Yes, yes. Hi, everybody. My name is Cindy Hogan. I'm co founder and current chairperson for the Arizona Digital Inclusion Alliance. We are a growing coalition of organizations and individuals from across the state. We're affiliated with the National Digital Inclusion Alliance, and we're working to advance the digital equity in Arizona, we meet every we need to Thursday's a month. And we have a meeting today at noon. If anyone would like that I can like to attend that I can put my email, I'm going to send my email out so anybody can let me know they want an invite to that. Today, we're hosting Nikoline Miam, the National the federal program officer for the bead program. She's with the National Telecommunications and Information Administration. She's going to talk to us today about defining and identifying community anchor institutions that should be considered for bead um, she was in DC a couple of weeks ago and learned a lot about that and is looking to tell us how that how we can be involved in defining a community community anchor institution for in our in the state of Arizona. And where we are currently looking for new members, we're going to get a letter together to send out to potential members, we're looking for people that are involved with digital inclusion work, whether in programs or advocacy. And we really want to build up our strength as a coalition to represent digital inclusion to the to the ACA broadband office. And so we'd be looking for people's input on that. And I think I can keep it fairly simple. With that Aaron Lorenzo's covered the the digital inclusion week. That happens in October, the first week in October. So we'll be we'll be talking about how our how Aiden wants to participate in that and get community organizations involved. It's a really good way to expand people's understanding and knowledge of digital inclusion. So that's what I have to report today, Steve.
Thanks, Cindy. So if I missed anybody? Any Mark, do
you want to say anything about what's happening with the SEC counsel? And I know you're probably not happy with me that I haven't you haven't gotten some stuff from me. But
well, I did get stuff from you last Friday, and that had normally been my due date. Things drifted in through last week. So I didn't beg a reprieve till tomorrow on my submittal for the next rounds of editing, and so far beyond Sandeep who I interacted with early on, I did get five sets of markups, Henry Goldberg violin, you Steve libraries, and Alana and Drew, and I've integrated all of that, except I am still struggling with the cybersecurity stuff you gave me which was at least six times longer than I could possibly use. Trying to distill it down to a cogent single paragraph that's an end library gave me a few paragraphs that are very good about Library's role, but too long doing dead as is. So my last two struggles today are to lock down the new end user cybersecurity recommendations and observations as well as a tighter version of Library's role from what I got from state libraries. So that will go in tomorrow. I'm hoping I get Sandeep a copy by tonight. So he has a last chance, as he's considered my co author to review that. So that's where we are with that. And after that's done, I'll share it. I'm not sending out this late term draft for comments, and further markups. I will have a minor opportunity somewhere later in the editing project process for some adjustments, but did get good input. Thank you all for that and wrapping it up in this next day. And then I would like to just say something about the smart city and IoT conference. I put it in the chat. Coming up on Tuesday, September 19. Some good panels with some people, you know, and then I will moderate a 45 minute Fireside Chat with Sandeep that closes out that event. So that's it. Skysong, September 19, one to six. I don't think there's any virtual option for that meeting. It's on site only. Registration is $40. For check council members, which does include all ATI C board members, though they generally have to contact Daryl Emerson to get that discount, and 55. For the public though. Carla Morales has been kind to provide a CBSN discount codes. And Steve, you might want to ask her for one that you can include in your announcements of that meeting.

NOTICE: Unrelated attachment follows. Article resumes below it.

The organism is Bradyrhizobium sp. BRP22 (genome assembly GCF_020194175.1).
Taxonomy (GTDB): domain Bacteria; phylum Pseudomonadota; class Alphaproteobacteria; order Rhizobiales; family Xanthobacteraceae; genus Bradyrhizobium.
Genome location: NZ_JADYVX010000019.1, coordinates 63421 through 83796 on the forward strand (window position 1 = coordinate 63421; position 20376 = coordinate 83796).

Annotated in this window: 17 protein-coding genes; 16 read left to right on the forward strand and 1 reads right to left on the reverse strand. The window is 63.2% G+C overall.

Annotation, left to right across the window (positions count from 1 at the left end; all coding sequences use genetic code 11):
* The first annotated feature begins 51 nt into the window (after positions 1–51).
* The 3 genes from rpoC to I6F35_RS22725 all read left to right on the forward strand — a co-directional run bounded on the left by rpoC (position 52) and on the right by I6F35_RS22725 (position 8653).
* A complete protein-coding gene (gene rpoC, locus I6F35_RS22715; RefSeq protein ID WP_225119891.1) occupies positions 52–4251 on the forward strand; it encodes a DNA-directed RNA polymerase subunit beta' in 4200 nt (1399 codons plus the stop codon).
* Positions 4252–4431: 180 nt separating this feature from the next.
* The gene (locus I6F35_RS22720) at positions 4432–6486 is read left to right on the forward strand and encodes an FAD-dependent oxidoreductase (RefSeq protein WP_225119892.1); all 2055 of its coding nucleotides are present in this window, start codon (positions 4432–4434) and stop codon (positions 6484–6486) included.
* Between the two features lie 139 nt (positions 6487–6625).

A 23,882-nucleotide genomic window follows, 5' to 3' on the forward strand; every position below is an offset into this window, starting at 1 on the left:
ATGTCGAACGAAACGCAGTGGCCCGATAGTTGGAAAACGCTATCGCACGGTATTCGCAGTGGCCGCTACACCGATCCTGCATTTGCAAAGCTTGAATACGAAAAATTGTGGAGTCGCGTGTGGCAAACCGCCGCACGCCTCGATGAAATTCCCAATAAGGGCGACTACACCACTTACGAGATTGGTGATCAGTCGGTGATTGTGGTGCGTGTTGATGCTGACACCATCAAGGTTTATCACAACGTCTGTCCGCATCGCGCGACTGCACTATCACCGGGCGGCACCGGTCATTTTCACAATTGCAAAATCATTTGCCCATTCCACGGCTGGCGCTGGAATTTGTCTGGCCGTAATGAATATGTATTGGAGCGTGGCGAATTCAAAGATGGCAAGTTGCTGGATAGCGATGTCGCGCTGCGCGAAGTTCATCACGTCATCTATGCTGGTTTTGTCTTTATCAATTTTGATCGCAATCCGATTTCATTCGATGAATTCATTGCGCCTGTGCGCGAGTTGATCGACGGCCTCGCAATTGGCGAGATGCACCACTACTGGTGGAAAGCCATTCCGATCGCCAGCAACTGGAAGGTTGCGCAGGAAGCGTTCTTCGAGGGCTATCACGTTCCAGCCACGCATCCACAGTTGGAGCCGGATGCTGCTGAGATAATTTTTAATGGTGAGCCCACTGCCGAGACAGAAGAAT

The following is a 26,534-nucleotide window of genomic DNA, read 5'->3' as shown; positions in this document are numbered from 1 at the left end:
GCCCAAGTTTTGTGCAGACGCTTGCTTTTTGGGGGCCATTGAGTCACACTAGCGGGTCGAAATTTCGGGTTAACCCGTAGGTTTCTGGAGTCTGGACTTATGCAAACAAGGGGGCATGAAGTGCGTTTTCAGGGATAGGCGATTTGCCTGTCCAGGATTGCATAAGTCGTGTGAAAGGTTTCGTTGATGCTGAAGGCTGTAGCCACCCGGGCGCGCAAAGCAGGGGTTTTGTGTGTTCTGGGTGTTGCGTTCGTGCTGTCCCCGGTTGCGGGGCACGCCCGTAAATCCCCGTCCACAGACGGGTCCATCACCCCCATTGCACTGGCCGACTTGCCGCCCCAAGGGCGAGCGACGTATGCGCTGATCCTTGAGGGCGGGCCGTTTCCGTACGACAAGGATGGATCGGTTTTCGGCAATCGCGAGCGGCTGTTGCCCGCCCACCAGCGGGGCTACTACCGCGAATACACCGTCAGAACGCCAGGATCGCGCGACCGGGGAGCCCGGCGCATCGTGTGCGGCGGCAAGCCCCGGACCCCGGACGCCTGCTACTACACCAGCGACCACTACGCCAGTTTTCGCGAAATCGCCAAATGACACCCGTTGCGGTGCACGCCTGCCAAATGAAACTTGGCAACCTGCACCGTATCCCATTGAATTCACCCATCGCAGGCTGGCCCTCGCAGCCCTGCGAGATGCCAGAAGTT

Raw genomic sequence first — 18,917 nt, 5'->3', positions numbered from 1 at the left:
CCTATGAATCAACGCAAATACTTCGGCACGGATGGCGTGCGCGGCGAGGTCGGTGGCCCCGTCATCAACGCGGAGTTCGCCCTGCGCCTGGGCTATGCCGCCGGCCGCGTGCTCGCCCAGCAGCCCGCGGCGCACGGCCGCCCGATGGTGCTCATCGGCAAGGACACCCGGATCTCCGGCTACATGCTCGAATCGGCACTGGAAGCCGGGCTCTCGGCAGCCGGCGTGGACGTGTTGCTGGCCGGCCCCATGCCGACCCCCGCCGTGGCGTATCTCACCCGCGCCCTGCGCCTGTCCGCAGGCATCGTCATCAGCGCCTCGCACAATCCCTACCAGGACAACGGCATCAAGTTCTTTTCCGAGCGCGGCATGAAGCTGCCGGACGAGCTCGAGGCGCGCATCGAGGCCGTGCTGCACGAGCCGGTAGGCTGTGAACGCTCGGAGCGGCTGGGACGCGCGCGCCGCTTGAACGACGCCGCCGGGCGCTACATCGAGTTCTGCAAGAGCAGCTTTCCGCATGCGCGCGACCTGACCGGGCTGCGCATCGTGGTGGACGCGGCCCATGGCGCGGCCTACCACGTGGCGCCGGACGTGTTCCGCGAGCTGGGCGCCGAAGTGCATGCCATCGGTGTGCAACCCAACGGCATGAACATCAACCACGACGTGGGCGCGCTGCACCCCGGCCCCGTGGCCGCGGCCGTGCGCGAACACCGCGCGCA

Kurt just put an announcement that he'll get an an ACP as he'll
get it. Right. So Kirk has been on the program committee for that and he's moderating one of the panels as well. Okay,
KIrk, do you want to add any more about that?
Yeah, Sandip and I spent a lot of time in his planning session to name the fireside chat and missed the billion dollar fireside chat. I can't believe Martin didn't lead with that. I it's in
the it's in the notice I posted but you're right. I didn't say that. Thank you.
But yes, too many words for dumb guys like me to read, you know, we get a big headline billion dollar Fireside Chat. Now we're looking forward to it. It's gonna be great. It's gonna be great event. And I'll get I'll get codes for the AC BSN folks.
Any other any other announcements, anything people want to share before we end for today?
And also good to see myelin haven't seen you for Well, thanks, Marlon, for jumping on. And thanks for all you do. It's amazing what you guys have accomplished. And really when we talk to other people in other states, like your kid, what, $10 an hour? I mean, $10 a month what? Yeah, thanks. I mean, it actually is amazing. We
Well, I think one thing you all heard this morning and not anything new, is that we have some amazing people. We're doing some great work here in Arizona, people like myelin and myelin and, and others. And so we really appreciate all the work they do. And with that, I think we're done for today. Karina, I need to chat with you. I'll call you in just a little while.
If you're still on. Okay,
if not, I think we're all done for today. Thank you all. If you're interested, as you know, we try to do a kibbutz in session after this meeting. If anybody wants to stay in mind and chat, I'm just going to stop the recording. And if you want to just visit for a while. If not, we'll